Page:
He kept calling me a pion,and saying that I was nothing and didnt matter. I respectfully and calmly talked to him and told him that I was sorry that he felt that way.  

Upon leaving the room, I brought my charge nurse in so that she could witness his behavior. He continued to make these mean comments.  

Despite his attitude towards me, I persevered through the shift.  The following day, I received him as my patient, again.  

As I walked into the room, preparing for the worst, he greeted me with kindness and was the calmest I had ever seen him. It turns out that the day he had full-blown delirium the day before. 

The moral of the story is to be kind and patient. You do not know what people or going through.



“Why do you want to work here?”

It is almost a full guarantee that this question is going to be asked, so you must be prepared to develop a great, honest answer! 

Do your research on the facility, view their standards and core values and incorporate them into your answers; interviewers love this! 

Make sure to talk about your goals, but do not talk about money under any circumstances.

I am truly invested in helping others. I want to work in an environment where I can continually grow and learn.

Your company/hospital has a wonderful reputation. I am excited about becoming a part of the team and making a difference in peoples lives, whether it be my patients or those around me helping provide care. 

“Why should we hire you?”

This is one of the best nursing interview questions. Your interviewer will most likely ask you this, and your response has the potential to be pure gold.  It is your main opportunity to shine. 

This is the part of the interview where you must sell the hiring manager on why your skills, personality, and experience make you the perfect candidate for this role.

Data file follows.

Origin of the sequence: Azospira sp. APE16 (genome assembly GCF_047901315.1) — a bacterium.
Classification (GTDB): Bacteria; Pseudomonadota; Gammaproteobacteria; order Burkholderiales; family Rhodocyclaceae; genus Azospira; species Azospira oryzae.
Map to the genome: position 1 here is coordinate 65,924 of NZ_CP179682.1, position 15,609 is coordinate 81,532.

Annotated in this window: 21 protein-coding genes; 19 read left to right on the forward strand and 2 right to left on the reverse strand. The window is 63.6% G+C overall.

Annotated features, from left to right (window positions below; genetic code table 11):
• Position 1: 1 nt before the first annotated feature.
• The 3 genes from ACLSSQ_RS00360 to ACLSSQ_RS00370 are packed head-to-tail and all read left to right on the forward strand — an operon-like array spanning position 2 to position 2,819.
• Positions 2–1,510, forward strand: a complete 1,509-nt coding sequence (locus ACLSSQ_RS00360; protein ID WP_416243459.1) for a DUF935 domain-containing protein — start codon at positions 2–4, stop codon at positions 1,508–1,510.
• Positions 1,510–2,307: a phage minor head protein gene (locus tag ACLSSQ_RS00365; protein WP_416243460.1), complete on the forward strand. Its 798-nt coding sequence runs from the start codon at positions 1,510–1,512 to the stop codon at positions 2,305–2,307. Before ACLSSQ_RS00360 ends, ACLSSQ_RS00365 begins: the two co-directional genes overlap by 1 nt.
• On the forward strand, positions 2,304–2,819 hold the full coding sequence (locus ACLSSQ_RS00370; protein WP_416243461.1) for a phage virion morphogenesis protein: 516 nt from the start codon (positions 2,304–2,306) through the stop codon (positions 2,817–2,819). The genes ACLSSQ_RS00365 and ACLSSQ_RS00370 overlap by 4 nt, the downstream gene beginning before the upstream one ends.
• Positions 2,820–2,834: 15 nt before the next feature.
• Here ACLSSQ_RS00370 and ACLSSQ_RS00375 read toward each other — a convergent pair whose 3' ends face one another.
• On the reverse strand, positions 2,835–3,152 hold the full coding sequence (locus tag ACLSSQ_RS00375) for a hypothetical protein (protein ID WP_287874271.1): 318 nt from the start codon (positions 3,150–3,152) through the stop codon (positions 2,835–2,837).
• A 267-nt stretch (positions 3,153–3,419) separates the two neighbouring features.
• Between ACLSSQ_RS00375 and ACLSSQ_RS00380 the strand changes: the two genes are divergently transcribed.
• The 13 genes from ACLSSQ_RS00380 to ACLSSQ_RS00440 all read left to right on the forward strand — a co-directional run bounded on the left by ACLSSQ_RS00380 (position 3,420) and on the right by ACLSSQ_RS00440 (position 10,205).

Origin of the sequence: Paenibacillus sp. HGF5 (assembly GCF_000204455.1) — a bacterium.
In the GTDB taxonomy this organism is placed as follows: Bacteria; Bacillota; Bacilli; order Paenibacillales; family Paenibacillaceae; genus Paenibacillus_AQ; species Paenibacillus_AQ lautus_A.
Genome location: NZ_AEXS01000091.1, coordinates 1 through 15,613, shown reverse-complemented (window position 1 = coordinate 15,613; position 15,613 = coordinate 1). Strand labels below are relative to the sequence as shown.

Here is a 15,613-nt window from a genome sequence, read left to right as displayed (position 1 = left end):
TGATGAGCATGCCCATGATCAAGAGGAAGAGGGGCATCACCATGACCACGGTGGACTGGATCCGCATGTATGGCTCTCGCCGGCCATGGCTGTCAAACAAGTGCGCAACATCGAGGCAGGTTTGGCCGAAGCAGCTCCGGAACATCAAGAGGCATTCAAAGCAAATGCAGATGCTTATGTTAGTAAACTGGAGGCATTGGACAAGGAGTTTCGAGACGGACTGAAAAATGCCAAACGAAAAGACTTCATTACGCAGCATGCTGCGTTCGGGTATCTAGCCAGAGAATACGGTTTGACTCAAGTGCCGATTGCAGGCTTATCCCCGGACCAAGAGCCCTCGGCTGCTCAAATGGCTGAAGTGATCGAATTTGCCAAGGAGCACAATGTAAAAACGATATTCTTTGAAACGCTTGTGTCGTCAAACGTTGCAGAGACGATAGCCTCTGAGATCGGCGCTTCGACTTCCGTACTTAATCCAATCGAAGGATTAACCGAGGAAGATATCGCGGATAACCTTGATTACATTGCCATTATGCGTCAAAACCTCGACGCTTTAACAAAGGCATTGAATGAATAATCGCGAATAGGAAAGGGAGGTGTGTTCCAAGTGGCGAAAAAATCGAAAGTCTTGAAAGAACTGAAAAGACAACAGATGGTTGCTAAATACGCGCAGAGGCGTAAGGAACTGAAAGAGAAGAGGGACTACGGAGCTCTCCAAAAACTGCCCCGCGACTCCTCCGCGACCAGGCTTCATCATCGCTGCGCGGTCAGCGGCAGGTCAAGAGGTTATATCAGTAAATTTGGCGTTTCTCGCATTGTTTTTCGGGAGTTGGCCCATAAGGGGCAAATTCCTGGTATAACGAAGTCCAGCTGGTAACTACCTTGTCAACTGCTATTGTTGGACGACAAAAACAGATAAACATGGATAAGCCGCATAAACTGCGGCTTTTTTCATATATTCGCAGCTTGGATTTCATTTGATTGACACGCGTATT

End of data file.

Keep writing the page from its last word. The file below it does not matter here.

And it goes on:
I have always wanted to be a nurse.  

During college, while my friends were out partying and just making it by in classes,I was graduating. I have always had a strong drive to be successful. I know what I want, and I dont stop until I achieve it. 

I am a gogetter.  I love caring for others and making an impact.  

Although I know there will be challenges and hurdles along the way, I will take those and use them as a foundation to make myself stronger. I want to be a part of something bigger. 

I love being a part of a team, and will go above and beyond to help those around me while simultaneously providing the best care to my patients.

nursing interview panel

“What are your strengths and weaknesses?”

This is a time to be transparent, but of course, not too transparent to the point where they may not hire you.

You should walk the fine line of showing them that you recognize your faults and that you are constantly striving to better them. Focus on your strengths that fit the job position, and as for weaknesses, just be open.  

I would have to say my biggest strengths are my drive and organizational skills.  I am extremely driven.